STAR TRAK for August 2012
The annual Perseid meteor shower, which will peak on Aug. 11-12, is one of the most popular every year because it happens on warm summer nights, when gazing at the starry sky is always enjoyable. In a clear, dark sky there may be as many as 60 bright meteors per hour, some with smoke trails that last several seconds after the meteor has vanished. Start observing around midnight local daylight time. A crescent moon will rise around 1 a.m., but it won't have much effect.
The Perseids will be visible for most of August, though there will be fewer meteors to see the further from the peak date you watch. If the peak is hidden by clouds, for example, try looking for meteors again as soon as the night sky is clear. To minimize the effect of local light pollution, which can obscure as many as half of the meteors, try to avoid artificial lights. Face east if you have a clear view in that direction, and look about half way up the sky from the horizon. You won't need binoculars or a telescope because the meteors move much too fast for those. The chances of seeing a fireball will be greatest near dawn, when Earth will be moving head on into the meteor stream.
The Perseids may appear anywhere in the sky, but they will seem to originate from a point called the radiant in the constellation Perseus, which gives the meteors their name. The higher the radiant is above the northeastern horizon, the more meteors will be visible. Perseus is just north of the W-shaped constellation Cassiopeia in the Milky Way, with the bright star Capella and the Pleiades star cluster below it. Meteors near the radiant will have short trails because we see them nearly end on, while those far from the radiant will look longer because they are seen from the side.
Most meteor showers happen when Earth crosses the orbit of a comet; the Perseids come from Comet Swift Tuttle. The meteors are caused by particles released from the comet's nucleus and left behind in space. As Earth plows through this stream of debris, ranging in size from sand grains to pebbles, each particle slams into our atmosphere at a speed of more than 50 kilometers per second and burns up almost instantly from friction with air molecules. The resulting heat momentarily creates a streak of glowing air that we see as a meteor (sometimes called a "shooting star" or "falling star"). All of this happens about 50 miles above the ground, regardless of how close some meteors may appear.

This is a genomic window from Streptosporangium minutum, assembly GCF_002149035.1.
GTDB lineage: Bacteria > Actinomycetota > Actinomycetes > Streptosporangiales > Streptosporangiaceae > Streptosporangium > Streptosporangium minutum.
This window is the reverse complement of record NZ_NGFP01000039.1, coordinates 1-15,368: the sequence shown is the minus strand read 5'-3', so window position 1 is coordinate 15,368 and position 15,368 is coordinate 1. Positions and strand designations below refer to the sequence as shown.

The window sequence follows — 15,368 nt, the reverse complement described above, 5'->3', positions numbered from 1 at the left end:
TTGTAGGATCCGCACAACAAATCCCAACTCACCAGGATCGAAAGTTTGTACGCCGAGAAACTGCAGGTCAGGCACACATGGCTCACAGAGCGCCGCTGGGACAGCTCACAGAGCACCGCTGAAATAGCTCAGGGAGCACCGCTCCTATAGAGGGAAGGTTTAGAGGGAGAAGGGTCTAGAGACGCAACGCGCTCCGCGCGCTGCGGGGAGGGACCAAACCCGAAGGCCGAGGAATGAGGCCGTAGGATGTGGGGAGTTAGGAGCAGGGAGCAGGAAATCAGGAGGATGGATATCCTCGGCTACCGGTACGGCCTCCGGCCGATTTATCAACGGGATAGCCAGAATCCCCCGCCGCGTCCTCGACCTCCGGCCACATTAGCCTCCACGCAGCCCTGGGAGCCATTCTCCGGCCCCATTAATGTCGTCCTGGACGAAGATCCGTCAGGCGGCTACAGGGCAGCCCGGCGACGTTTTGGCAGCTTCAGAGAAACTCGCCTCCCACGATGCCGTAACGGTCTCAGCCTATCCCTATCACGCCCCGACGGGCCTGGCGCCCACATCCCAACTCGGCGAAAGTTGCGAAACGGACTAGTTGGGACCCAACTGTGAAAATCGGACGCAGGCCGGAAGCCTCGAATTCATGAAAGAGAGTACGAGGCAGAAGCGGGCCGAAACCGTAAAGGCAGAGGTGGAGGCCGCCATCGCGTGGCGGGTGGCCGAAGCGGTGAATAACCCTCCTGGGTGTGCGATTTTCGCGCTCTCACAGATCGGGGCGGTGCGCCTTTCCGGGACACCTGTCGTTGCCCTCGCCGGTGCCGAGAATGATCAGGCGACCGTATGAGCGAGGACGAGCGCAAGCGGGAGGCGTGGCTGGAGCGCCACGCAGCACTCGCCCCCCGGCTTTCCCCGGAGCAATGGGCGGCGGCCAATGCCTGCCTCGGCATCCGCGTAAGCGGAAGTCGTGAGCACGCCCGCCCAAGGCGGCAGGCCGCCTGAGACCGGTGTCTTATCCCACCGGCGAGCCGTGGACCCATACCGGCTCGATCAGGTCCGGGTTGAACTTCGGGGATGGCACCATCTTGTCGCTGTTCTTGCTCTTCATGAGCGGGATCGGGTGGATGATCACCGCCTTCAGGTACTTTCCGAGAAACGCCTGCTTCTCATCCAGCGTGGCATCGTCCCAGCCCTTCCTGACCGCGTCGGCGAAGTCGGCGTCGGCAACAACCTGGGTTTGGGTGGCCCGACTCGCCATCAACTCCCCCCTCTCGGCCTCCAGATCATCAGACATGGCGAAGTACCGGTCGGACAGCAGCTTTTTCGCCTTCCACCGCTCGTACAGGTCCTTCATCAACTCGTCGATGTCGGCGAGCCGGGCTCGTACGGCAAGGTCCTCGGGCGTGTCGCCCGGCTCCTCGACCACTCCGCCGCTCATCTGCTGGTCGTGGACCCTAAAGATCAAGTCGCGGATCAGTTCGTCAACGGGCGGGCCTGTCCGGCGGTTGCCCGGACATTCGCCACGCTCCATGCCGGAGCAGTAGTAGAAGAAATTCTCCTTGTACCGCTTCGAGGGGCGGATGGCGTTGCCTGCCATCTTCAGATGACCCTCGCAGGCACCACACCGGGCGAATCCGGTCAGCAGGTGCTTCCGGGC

At the beginning of August, Saturn and Mars will be low in the west-southwest an hour after sunset, along with the bright star Spica. The two planets will gradually approach each other as the days pass, and on Aug. 7 the three objects will form an equilateral triangle. Golden-yellow Saturn will be distinct from red-orange Mars, while blue-white Spica will contrast with both planets. Mars will pass between Saturn and Spica on Aug. 13 and 14, with the three forming a nearly straight line. On Aug. 21, they will make another equilateral triangle with Mars on the opposite side. The trio will set within two hours after the sun. On Aug. 5-6, NASA's Curiosity rover is scheduled to touch down on the surface of Mars.
Saturn's rings will be tilted 14 degrees to our line of sight in mid-August. Any telescope will show Saturn's biggest moon, Titan, which will be south of the planet on Aug. 8 and 24, and north of it on Aug. 16.
Jupiter will rise around 2 a.m. local time in early August just north of the bright orange star Aldebaran in the constellation Taurus the Bull. The planet will slowly cross Taurus during August, rising shortly before midnight by the end of the month. When it is reasonably high above the eastern horizon in early morning twilight, it will be a splendid sight in a telescope.
Even brighter than Jupiter will be Venus when it rises more than three hours before the sun and dominates the morning sky. The brilliant planet will reach its greatest elongation from the sun on Aug. 15, a fine time for viewing it with a telescope.
Mercury will be far to the lower left (north) of Venus and difficult to find until it gets higher. On Aug. 16, the planet will appear 10 degrees above the eastern horizon a half hour before sunrise.
If you look at the constellation Cassiopeia on a clear summer night, and you can't see the Milky Way sprawling high across the sky from the northern to the southern horizon, then your sky has significant light pollution, which is the case for about two thirds of the world's population. See www.darksky.org/ for information on this dimming of the night sky caused by excessive artificial lighting, much of which is wasted.
The moon will be full on Aug. 1, at third quarter on Aug. 9, new on Aug. 17, at first quarter on Aug. 24 and full again (a "blue moon") on Aug. 31.